So many reasons NOT to write this book…

The wonderful thing about Leona is that history knows nothing about her, other than what little I learned from Wills.  She was Augustine’s mistress.  They are believed to have met in Carthage.  They had a son.  The son died.  After that, history is absolutely silent.  I could make up anything I wanted, including her name.  My only constraints were the historically established facts of Augustine’s life and 4th-5th century Christianity.

I was an amateur, sporadically published, writer of short stories, travel articles and essays.  I had finished one novel that I wasn’t quite satisfied with and had no idea how to submit for publication anyway.  And I had no experience with historical research.  My life also included a demanding full-time job, a husband, a son in college, and a daughter and baby grandson who had just moved back in with us.  So, of course, I had to write this book….TO BE CONTINUED

Here are some images from some of my author talks and book festivals. One of the best parts of being an author is meeting other people who love books!

Whiskey Rebellion (part two)

Posted by on Sep 3rd, 2020 in Blog | 0 comments

Whiskey Rebellion (part two)
The Whiskey Rebellion Flag

In my previous post on the Whiskey Rebellion, we left the Rebels gathering near John Neville‘s stately home, Bower Hill, intending to tar and feather the U.S. marshal they believed was staying there, and possibly to do harm to Neville himself . . .

The Burning of Bower Hill

Neville didn’t get to own 10,000 acres of prime frontier real estate by being a fool.  He knew the rebels would be back.  But by the time they returned the next day, July 17, Neville was still defending his house with the help of only his slaves (wonder how they felt about that?) and a small detachment of federal troops led by Abraham Kirkpatrick, another veteran of the Revolution, who also happened to be Neville’s brother-in-law.

Captain McFarlane was killed in the brief ensuing gun battle, and became a martyr to the rebel cause.  He was given a hero’s funeral and is buried at Mingo Creek Cemetery, near Finleyville, PA. 

Neville escaped his house before it was breached by the approaching rebel militia, and hid in the nearby woods.  Kirkpatrick was taken prisoner but later released.  History is silent on what became of the enslaved people who had been conscripted to defend their master. 

Bower Hill was burned to the ground. 

David Bradford and the U.S. Mail

It took only a day for word of the uprising to reach David Bradford in Washington, PA.  Bradford was a militant Washington whiskey rebel (see my previous blog post on Bradford), and saw the fighting at Bower Hill as the signal for a larger battle.  By July 18, he had gathered Washington County rebels at Mingo Creek Meeting House near present-day Finleyville.  There, they made plans to intercept the mail between Pittsburgh and Philadelphia, to determine who was a friend to the rebellion, versus who might betray them. They also began planning a march on Pittsburgh.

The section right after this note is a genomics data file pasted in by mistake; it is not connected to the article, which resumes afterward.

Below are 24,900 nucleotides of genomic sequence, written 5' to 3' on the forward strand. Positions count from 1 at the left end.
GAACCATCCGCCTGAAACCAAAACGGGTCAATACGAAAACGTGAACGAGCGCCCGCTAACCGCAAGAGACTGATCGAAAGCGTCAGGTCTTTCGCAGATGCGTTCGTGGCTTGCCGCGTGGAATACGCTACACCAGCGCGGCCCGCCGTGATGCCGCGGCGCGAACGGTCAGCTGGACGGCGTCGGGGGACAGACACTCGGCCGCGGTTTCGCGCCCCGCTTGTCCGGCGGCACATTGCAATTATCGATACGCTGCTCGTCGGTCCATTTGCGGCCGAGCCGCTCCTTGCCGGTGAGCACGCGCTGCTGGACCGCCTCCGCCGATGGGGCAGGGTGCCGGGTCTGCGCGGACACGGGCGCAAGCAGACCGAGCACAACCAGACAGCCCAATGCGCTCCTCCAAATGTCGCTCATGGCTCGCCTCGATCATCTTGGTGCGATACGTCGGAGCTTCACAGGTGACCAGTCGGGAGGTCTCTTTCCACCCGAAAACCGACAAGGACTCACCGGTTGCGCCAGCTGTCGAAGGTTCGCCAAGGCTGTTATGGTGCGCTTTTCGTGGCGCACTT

Bradford’s men accomplished the mail theft on July 26.  Bradford, a former assemblyman of both Virginia and Pennsylvania, was now a federal criminal. And the rebels’ fears were confirmed.  Among the stolen mail were letters from several prominent Pittsburghers urging that the rebellion be put down forcefully. 

And Bradford wasn’t the only person who was galvanized to action by the burning of Bower Hill.  The Whiskey Rebellion now had the full attention of President George Washington. 

A Small Segue:  Pittsburgh in 1794

Pittsburgh 10 years after the Whiskey Rebellion
Pittsburgh in 1804

While Bradford, Washington and our old friend Hamilton wait in the wings, let’s pause and consider the position of the growing city of Pittsburgh at the time of the Whiskey Rebellion. 

Pittsburgh’s population in 1794 was only about 376.  The city consisted of about 200 buildings of brick, frame and log, and a warren of muddy, unpaved streets, stretching from the Point only as far as present-day Grant Street.

But this modest town was what passed for The Big City on the 18th-century frontier.  By 1794, the city boasted a post office, a newspaper (The Pittsburgh Gazette), at least one iron furnace, and several smithies and boat works.  Already, the air was smoky and dusty from the coal burnt in homes and new small manufactories.  The rivers swarmed with commerce.

And commerce makes money.  Money makes gentlemen.  And gentlemen usually like to maintain the status quo. 

To the whiskey rebels, ramshackle little Pittsburgh was the seat of the moneyed elites who kept them from making a decent living. 

Men like Hugh Henry Brackenridge, founder of The Pittsburgh Gazette and prominent Pittsburgh citizen, sympathized with the Whiskey Rebellion.  He called it “a stand of the democratic, poverty-ridden West against the encroachments of the aristocratic Money Bags of the East, a people who feel themselves taxed in order to fasten the yoke of Plutocrats about their necks.”  But Brackenridge was also a businessman and business thrives on law-abiding order.  Doubtless, most Pittsburghers felt the same, even in the working class.  Their city was prosperous and growing and the future looked bright. 

Now an angry mob of rye farmers with guns threatened that.

Meanwhile in Braddock…

Braddocks Field a key site in the Whiskey Rebellion
Stereopticon image of Braddock’s Field as it looked about 100 years after the Whiskey Rebellion